Children's Literature: An Illustrated History
From the wise and foolish beasts of Aesop's Fables to the creatures in Max's closet in Maurice Sendak's Where the Wild Things Are, from Frances Hodgson Burnett's Little Lord Fauntleroy to the angst-ridden teenagers in Judy Blume's novels, children's literature reveals not only how drastically our perceptions of children have changed, but how tenaciously the age-old tears, fears, schemes, and dreams of childhood have stayed the same. Lavishly illustrated and wonderfully eclectic in scope, Children's Literature: An Illustrated History celebrates this brilliant legacy and its lasting relevance to childhoods past and present.
Edited by the acclaimed children's author and editor Peter Hunt, and written by a truly international team of experts, this delightful volume is unsurpassed in breadth and depth. It traces the history of children's literature in English from the earliest hornbooks and classical translations, through nonsense rhymes, fairy and folk tales, to today's multimedia comic books and computer-based interactive adventures. Ranging across the centuries from Great Britain to the United States to Canada, New Zealand, and Australia, its lively commentary is accompanied by hundreds of full-color and black- and-white illustrations, including many rare reproductions. All the classics of the genre are examined: Old Mother Hubbard, Oliver Twist, the legends and tales of Hans Andersen, Edward Lear, and Oscar Wilde, Alice's Adventures in Wonderland, Little Women, The Adventures of Tom Sawyer, The Jungle Book, and many, many more. Here as well are works less literary but no less beloved: The Velveteen Rabbit, and the series adventures of the Bobbsey Twins, the Hardy Boys, Enid Blyton's school girl heroines, and the inimitable Nancy Drew. Special attention is paid to the most popular and acclaimed of today's writing for children: the wondrous pictures books of Chris Van Allsburg, Patricia MacLachlan's Sarah Plain and Tall, and others destined to be classics of tomorrow. Throughout, there is in-depth discussion not only of the influences and inspiration of individual authors, but of the underlying social forces that shaped the tastes and perceptions of writers and their young readers alike.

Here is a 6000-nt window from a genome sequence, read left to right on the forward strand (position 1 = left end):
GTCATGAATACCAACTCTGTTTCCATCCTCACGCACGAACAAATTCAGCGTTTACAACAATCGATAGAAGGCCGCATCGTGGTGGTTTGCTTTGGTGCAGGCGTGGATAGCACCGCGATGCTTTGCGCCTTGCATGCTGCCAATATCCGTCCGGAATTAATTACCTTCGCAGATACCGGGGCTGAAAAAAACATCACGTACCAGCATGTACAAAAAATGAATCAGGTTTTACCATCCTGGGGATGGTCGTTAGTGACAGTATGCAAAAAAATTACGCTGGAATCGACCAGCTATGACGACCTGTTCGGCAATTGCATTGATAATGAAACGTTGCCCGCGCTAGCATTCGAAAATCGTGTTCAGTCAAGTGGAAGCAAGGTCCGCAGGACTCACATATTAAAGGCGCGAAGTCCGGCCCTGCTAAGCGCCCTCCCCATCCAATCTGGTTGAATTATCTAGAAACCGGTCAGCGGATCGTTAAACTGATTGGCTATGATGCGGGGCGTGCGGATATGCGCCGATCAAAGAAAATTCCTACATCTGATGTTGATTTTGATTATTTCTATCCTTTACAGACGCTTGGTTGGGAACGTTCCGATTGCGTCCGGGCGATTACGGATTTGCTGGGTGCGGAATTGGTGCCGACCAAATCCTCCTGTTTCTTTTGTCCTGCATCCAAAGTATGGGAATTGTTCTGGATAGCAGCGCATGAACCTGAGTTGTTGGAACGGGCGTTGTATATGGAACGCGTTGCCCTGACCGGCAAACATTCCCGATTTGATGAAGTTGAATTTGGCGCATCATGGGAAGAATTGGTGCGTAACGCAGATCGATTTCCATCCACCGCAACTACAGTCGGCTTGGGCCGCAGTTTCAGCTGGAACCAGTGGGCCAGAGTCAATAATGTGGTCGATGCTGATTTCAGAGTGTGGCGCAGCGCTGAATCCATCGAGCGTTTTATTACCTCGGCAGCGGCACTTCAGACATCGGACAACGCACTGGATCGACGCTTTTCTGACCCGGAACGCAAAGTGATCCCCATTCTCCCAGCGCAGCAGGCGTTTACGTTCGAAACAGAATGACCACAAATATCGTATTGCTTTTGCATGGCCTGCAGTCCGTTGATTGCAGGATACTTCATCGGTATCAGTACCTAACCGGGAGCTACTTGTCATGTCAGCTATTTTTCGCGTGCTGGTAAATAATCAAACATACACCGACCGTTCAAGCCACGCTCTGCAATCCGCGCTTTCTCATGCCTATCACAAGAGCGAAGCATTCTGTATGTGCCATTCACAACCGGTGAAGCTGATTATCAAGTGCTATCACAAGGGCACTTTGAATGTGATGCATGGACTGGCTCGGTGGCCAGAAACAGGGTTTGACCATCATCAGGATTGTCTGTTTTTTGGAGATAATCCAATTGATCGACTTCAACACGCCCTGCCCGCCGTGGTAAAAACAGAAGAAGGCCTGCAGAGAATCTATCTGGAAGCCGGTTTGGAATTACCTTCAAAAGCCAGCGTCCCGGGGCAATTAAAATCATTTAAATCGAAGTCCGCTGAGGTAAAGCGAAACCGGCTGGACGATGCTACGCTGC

Beautiful to look at and a joy to read, this landmark volume is at once an indispensable reference and a compelling history of a vital part of our literature. It is filled with the unexpected insights and sense of discovery that distinguish the best writing for children.
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